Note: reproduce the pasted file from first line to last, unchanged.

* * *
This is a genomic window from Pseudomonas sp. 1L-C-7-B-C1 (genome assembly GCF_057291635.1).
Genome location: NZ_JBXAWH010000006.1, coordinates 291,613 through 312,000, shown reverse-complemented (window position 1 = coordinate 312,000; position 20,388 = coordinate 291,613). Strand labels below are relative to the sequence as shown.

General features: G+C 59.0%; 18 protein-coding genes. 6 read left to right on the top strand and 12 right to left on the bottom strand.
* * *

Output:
This is a genomic window from Pseudomonas sp. 1L-C-7-B-C1 (genome assembly GCF_057291635.1).
Genome location: NZ_JBXAWH010000006.1, coordinates 291,613 through 312,000, shown reverse-complemented (window position 1 = coordinate 312,000; position 20,388 = coordinate 291,613). Strand labels below are relative to the sequence as shown.

General features: G+C 59.0%; 18 protein-coding genes. 6 read left to right on the top strand and 12 right to left on the bottom strand.